When Your Child Needs a Voiding Cystourethrogram (VCUG)

Outline of torso showing front view of urinary tract. Two kidneys are in upper abdomen. Each kidney is connected by ureter to bladder which is in pelvis. One kidney in cross section to show inside. Bladder in cross section to show where ureters enter bladder. Urethra goes from bladder to outside body.

Voiding cystourethrogram (VCUG) is a test that uses X-rays to show the flow of urine through the urinary tract. It allows the health care provider to determine how your child’s bladder functions. It also shows if urine is flowing backward into the kidneys or if another urinary problem is present.

Before the test

  • Help your child change into a hospital gown.

  • Remove your child’s jewelry and glasses if they are worn.

  • Tell your child’s health care provider and the technician giving the test if your child is allergic to medication or the contrast used for the test.

  • Tell the health care provider about any conditions or illnesses your child has had recently.

During the test

  • The test lasts about 30 minutes. You may be allowed to be with your child during the test.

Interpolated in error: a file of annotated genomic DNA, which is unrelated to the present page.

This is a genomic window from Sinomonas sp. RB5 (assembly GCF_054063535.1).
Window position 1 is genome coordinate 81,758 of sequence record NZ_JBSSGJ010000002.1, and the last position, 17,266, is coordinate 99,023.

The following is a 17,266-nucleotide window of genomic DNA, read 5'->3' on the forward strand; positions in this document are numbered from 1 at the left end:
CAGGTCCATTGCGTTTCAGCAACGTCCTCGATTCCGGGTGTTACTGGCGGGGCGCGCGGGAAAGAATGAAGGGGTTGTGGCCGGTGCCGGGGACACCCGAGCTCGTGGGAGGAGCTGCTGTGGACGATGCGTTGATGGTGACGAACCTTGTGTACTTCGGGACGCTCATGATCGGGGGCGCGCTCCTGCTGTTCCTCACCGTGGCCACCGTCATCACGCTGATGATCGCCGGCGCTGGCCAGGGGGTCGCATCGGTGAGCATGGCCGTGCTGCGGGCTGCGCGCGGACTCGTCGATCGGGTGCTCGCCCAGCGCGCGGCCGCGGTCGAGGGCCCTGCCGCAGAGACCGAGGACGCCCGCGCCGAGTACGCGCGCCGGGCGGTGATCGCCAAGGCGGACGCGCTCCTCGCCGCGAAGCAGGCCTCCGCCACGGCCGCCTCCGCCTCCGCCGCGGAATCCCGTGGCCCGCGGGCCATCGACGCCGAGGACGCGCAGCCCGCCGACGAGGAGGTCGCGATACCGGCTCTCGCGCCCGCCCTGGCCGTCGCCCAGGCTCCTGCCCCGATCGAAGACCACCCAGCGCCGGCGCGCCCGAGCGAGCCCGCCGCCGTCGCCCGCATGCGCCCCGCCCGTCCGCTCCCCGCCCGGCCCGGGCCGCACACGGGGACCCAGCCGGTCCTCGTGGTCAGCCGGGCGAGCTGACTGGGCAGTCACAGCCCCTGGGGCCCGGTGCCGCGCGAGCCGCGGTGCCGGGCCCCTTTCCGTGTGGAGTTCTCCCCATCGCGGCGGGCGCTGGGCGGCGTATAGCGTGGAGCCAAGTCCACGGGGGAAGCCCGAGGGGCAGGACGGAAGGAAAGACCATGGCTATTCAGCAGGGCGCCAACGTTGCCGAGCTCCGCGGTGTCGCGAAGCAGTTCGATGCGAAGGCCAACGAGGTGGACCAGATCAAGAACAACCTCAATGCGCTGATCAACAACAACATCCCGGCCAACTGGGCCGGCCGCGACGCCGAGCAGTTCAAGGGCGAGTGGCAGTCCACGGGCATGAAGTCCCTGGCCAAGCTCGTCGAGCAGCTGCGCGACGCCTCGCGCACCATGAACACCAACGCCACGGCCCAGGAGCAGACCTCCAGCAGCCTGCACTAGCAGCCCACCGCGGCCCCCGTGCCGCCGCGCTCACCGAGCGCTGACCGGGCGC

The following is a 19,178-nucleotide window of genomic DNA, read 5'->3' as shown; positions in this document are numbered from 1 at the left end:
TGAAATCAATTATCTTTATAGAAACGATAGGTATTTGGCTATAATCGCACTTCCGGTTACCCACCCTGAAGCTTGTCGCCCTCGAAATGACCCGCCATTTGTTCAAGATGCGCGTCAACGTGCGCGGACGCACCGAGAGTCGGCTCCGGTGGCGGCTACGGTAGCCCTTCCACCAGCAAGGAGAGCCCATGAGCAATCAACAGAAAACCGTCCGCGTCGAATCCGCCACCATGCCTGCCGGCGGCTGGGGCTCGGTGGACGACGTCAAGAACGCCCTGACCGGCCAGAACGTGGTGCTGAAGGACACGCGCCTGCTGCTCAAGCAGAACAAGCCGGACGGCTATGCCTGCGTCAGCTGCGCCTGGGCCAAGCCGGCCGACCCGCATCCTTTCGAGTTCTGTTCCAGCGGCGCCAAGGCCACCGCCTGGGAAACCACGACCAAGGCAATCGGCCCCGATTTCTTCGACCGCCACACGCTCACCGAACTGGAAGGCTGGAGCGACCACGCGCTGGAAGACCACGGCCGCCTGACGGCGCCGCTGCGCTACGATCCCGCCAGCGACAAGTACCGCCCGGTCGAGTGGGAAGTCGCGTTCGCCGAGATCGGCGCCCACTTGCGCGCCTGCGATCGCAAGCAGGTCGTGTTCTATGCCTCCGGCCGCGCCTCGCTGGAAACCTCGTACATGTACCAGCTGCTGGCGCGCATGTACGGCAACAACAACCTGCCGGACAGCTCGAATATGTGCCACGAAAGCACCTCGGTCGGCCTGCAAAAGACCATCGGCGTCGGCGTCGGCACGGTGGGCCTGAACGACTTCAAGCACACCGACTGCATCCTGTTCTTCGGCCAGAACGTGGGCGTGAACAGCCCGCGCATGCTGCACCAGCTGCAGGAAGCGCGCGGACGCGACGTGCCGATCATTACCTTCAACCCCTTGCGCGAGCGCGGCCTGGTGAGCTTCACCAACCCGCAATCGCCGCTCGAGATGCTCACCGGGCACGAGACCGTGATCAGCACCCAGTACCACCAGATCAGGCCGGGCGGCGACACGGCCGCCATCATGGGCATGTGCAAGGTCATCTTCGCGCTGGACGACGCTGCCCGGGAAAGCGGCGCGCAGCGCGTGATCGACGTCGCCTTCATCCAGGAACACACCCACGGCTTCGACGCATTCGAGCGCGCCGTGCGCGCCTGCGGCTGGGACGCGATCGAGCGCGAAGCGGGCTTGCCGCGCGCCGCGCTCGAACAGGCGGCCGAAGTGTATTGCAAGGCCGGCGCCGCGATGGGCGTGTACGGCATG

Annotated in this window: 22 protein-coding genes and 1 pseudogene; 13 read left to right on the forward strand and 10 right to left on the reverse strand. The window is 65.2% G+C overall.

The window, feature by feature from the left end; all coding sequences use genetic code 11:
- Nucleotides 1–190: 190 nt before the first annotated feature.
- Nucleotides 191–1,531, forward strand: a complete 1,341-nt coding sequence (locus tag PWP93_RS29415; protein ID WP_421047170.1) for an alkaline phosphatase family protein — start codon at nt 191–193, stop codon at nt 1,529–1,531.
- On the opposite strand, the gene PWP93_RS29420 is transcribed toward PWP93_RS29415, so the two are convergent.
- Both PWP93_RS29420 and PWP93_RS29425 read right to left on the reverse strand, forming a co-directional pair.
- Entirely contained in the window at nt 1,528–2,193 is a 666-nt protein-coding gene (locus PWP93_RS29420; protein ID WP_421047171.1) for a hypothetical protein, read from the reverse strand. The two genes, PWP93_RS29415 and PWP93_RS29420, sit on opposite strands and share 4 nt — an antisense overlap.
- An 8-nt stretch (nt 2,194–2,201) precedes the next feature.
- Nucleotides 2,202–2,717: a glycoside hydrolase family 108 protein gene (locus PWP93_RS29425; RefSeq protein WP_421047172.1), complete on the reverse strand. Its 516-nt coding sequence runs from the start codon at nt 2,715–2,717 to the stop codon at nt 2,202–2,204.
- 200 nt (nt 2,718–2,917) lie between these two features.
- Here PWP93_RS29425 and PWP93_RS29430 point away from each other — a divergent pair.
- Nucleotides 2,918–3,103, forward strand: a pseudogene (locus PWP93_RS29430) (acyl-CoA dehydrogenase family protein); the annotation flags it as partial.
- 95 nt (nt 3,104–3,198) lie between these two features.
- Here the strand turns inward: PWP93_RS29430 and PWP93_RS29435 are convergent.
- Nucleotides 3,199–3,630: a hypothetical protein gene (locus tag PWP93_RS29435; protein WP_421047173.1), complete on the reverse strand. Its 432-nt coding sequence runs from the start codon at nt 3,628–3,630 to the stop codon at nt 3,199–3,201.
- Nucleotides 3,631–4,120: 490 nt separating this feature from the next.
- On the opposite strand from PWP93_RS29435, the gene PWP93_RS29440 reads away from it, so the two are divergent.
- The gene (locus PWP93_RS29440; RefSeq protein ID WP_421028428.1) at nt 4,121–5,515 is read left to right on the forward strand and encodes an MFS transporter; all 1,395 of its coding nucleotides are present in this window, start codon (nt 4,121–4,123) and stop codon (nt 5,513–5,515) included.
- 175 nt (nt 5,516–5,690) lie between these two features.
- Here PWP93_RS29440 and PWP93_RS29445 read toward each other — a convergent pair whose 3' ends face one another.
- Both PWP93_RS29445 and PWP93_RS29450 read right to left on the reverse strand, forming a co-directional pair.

• For the test, your child lies on his or her back on an X-ray table. If your child is an infant or toddler, he or she may be wrapped in a blanket or another restraint to keep your child still during the test.

  • Several X-rays are taken. The X-rays may be seen on a video screen.

  • The genital area is cleaned with an antiseptic.

  • A thin, flexible tube called a catheter is then gently inserted into the urethra. The urethra is the tube that carries urine out of the body. This may cause discomfort for a moment. The catheter is then slowly passed into the bladder.

  • A special dye called contrast is put into the catheter to fill the bladder. The contrast makes the bladder show up clearly on the X-ray.

  • More X-rays are taken while the bladder is filled with contrast.

  • The catheter is removed and your child is asked to urinate. More X-rays are taken as the bladder empties.

After the test

  • Your child can get back to normal activities after the test.

  • If your child was given contrast, it will pass naturally within a day.

  • Have your child drink lots of water to help the dye pass out of the body.

Getting your child’s results

Your child’s health care provider will discuss the test results with you during a follow-up appointment or over the phone. Treatment options will also be discussed at this time if needed.


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